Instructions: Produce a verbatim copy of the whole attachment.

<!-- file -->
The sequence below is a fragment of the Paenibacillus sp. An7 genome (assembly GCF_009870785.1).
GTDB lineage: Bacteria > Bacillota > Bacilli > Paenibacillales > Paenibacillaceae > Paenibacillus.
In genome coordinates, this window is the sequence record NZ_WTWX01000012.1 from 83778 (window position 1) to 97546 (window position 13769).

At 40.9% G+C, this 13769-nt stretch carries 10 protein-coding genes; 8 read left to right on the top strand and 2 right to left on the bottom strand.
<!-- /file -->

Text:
The sequence below is a fragment of the Paenibacillus sp. An7 genome (assembly GCF_009870785.1).
GTDB lineage: Bacteria > Bacillota > Bacilli > Paenibacillales > Paenibacillaceae > Paenibacillus.
In genome coordinates, this window is the sequence record NZ_WTWX01000012.1 from 83778 (window position 1) to 97546 (window position 13769).

At 40.9% G+C, this 13769-nt stretch carries 10 protein-coding genes; 8 read left to right on the top strand and 2 right to left on the bottom strand.